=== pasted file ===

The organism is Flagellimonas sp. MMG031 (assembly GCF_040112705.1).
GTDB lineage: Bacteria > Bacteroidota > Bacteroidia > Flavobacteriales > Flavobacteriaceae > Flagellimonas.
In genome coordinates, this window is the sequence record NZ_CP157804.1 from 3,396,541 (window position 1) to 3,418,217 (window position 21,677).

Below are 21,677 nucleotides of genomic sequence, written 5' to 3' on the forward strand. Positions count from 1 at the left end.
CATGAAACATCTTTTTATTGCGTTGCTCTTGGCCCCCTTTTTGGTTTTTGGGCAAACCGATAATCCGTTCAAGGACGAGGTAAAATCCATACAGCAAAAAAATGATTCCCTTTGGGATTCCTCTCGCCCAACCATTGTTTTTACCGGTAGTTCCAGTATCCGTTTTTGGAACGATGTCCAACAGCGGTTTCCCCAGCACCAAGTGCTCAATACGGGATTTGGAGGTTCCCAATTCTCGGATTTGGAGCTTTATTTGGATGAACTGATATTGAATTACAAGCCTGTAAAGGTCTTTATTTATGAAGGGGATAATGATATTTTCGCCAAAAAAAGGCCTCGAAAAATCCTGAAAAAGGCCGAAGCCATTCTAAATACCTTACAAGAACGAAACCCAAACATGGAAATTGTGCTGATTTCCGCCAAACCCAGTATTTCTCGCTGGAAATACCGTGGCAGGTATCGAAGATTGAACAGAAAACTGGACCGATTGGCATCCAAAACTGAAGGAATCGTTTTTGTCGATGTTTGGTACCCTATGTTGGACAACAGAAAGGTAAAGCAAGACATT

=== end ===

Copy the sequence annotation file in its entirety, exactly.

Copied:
The organism is Flagellimonas sp. MMG031 (assembly GCF_040112705.1).
GTDB lineage: Bacteria > Bacteroidota > Bacteroidia > Flavobacteriales > Flavobacteriaceae > Flagellimonas.
In genome coordinates, this window is the sequence record NZ_CP157804.1 from 3,396,541 (window position 1) to 3,418,217 (window position 21,677).

Below are 21,677 nucleotides of genomic sequence, written 5' to 3' on the forward strand. Positions count from 1 at the left end.
CATGAAACATCTTTTTATTGCGTTGCTCTTGGCCCCCTTTTTGGTTTTTGGGCAAACCGATAATCCGTTCAAGGACGAGGTAAAATCCATACAGCAAAAAAATGATTCCCTTTGGGATTCCTCTCGCCCAACCATTGTTTTTACCGGTAGTTCCAGTATCCGTTTTTGGAACGATGTCCAACAGCGGTTTCCCCAGCACCAAGTGCTCAATACGGGATTTGGAGGTTCCCAATTCTCGGATTTGGAGCTTTATTTGGATGAACTGATATTGAATTACAAGCCTGTAAAGGTCTTTATTTATGAAGGGGATAATGATATTTTCGCCAAAAAAAGGCCTCGAAAAATCCTGAAAAAGGCCGAAGCCATTCTAAATACCTTACAAGAACGAAACCCAAACATGGAAATTGTGCTGATTTCCGCCAAACCCAGTATTTCTCGCTGGAAATACCGTGGCAGGTATCGAAGATTGAACAGAAAACTGGACCGATTGGCATCCAAAACTGAAGGAATCGTTTTTGTCGATGTTTGGTACCCTATGTTGGACAACAGAAAGGTAAAGCAAGACATT